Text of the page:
Here at Think HQ we manage a range of events, including breakfasts, conferences and workshops. There is a lot to keep track of when planning and running an event, and something like accessibility can feel intimidating if you don’t have a lived experience of disability.
But don’t worry; we’ve assembled our top tips to help you ensure all your guests have a great experience.
1. Site visits are essential
Many people don’t realise exactly what is required for an accessible event and while venue managers may believe their venue meets all your accessibility requirements, it definitely pays to view the venue in person to assess its suitability.
Only consider venues that allow people to enter, exit and move around the building with ease. Accessible unisex toilets are also essential.
2. Ensure all information provided before, during and after the event is accessible
Collateral such as menus, flyers and signage must meet accessibility requirements. Develop and print in large san serif font and have staff available to direct people to your event space and talk through the menu.
It is also important to consider parking and transport options to your event. Are there accessible parking spaces available and public transport options close by?
Ensure all transport options and instructions for reaching your venue are clearly communicated and you provide a contact number for on the day in case your guests have trouble locating your event venue.
3. Accessing the venue — have multiple entry points, clear signage and staff available
Narrow doors to venues mean those in wheelchairs cannot gain access to your event. Is your venue accessible by ramp, lift and stairs? Multiple entry points will ensure everyone can attend your event.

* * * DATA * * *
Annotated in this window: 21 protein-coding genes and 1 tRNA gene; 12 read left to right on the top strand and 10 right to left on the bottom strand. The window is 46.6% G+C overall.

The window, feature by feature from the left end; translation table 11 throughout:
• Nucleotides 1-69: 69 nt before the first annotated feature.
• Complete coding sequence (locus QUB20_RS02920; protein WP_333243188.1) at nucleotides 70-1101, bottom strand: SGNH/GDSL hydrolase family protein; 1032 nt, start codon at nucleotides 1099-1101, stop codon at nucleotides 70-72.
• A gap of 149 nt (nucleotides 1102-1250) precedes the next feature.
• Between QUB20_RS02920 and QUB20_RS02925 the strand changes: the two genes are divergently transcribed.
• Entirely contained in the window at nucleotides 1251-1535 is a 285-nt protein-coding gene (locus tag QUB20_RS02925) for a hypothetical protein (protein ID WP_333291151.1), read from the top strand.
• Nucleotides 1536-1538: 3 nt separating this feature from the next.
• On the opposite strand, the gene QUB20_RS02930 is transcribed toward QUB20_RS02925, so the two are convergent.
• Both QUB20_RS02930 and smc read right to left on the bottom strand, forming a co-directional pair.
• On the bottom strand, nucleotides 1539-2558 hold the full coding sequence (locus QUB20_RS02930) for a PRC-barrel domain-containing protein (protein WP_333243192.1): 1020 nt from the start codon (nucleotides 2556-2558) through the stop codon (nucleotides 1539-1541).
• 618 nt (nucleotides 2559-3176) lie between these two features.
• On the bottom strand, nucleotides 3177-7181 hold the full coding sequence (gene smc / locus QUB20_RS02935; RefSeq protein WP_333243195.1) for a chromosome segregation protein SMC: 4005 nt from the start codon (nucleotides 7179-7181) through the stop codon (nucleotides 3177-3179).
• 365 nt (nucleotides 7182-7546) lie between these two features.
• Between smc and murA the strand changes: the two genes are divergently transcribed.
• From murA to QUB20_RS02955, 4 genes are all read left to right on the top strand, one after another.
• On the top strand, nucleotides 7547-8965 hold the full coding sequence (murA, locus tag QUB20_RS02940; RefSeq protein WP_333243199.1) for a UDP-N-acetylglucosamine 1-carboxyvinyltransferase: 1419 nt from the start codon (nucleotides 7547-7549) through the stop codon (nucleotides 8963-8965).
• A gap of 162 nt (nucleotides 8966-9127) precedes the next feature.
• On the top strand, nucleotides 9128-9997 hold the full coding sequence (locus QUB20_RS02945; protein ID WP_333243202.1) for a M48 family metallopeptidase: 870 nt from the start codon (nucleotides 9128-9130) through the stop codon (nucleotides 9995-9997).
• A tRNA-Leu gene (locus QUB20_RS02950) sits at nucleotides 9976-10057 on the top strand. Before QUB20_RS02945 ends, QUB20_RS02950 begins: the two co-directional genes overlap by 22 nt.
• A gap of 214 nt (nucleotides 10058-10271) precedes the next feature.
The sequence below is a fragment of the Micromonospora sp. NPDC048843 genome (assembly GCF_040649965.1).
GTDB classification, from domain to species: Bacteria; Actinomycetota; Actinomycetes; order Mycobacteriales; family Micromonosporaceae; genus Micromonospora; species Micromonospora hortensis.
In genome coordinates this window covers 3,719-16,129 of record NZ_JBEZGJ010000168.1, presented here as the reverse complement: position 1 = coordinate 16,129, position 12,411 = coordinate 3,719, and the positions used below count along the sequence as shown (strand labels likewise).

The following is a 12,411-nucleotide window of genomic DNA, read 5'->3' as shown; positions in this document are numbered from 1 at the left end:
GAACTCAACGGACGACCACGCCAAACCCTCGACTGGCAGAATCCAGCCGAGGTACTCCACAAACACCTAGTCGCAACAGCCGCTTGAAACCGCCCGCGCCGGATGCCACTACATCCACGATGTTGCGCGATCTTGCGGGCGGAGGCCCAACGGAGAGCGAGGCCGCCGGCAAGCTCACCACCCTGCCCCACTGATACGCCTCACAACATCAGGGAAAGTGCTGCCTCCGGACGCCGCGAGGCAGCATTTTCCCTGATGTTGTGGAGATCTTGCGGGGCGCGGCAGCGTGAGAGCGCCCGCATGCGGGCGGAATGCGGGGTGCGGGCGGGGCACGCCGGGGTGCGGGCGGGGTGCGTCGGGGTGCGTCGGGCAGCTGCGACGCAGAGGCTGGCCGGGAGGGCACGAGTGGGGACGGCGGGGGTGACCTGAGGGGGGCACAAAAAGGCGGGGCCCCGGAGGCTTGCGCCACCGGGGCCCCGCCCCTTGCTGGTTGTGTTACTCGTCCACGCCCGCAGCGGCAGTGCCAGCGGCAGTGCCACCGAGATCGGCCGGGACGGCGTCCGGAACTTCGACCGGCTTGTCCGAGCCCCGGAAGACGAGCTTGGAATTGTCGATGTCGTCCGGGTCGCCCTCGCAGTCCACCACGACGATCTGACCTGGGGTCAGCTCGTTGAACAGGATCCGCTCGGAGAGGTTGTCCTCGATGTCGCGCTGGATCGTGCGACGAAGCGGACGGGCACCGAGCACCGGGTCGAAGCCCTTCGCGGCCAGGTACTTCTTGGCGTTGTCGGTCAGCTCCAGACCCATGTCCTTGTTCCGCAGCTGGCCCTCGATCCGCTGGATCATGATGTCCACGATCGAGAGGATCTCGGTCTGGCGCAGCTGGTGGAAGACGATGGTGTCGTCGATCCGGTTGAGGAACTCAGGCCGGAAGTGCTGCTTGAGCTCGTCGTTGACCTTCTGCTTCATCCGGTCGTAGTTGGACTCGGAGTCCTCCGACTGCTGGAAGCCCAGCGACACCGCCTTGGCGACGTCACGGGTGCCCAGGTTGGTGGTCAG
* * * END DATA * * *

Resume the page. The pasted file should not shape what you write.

If guests in wheelchairs need to access your event space by lift, are the lifts large enough for people using wheelchairs to access? Do the buttons have Braille information and is there audio information in the lift available for those whose vision is impaired?
Ensure there are tables and chairs available for those who cannot stand for large periods of time. If tables and chairs are set up, be mindful of those attending your event in wheelchairs and make sure there’s enough space between tables for them to manoeuvre safely.
Offer a selection of crockery and cutlery. What might work well for some, may not for others. For example, have cups, glasses and mugs available for guests to choose from. If the event is self-serve or buffet style, have venue and/or event staff on hand to aid if required and have all food clearly labelled (i.e. gluten free, dairy free).
5. Thoroughly brief venue and event staff
Staff should be available to aid your guests, but only do so if required and don’t assume that just because a person is in a wheelchair (for example) that they need assistance.
Focus on the person and not their disability. Address the person directly and not the other people who may be with them (such as an interpreter or assistant.)
6. Promoting your event
Ensure the event information you are promoting is accessible to everyone. Consider those who may be blind and use a screen reader to access information.
Provide alternative contact details such as an email address and phone number, in case people need to reach you (particularly on the day).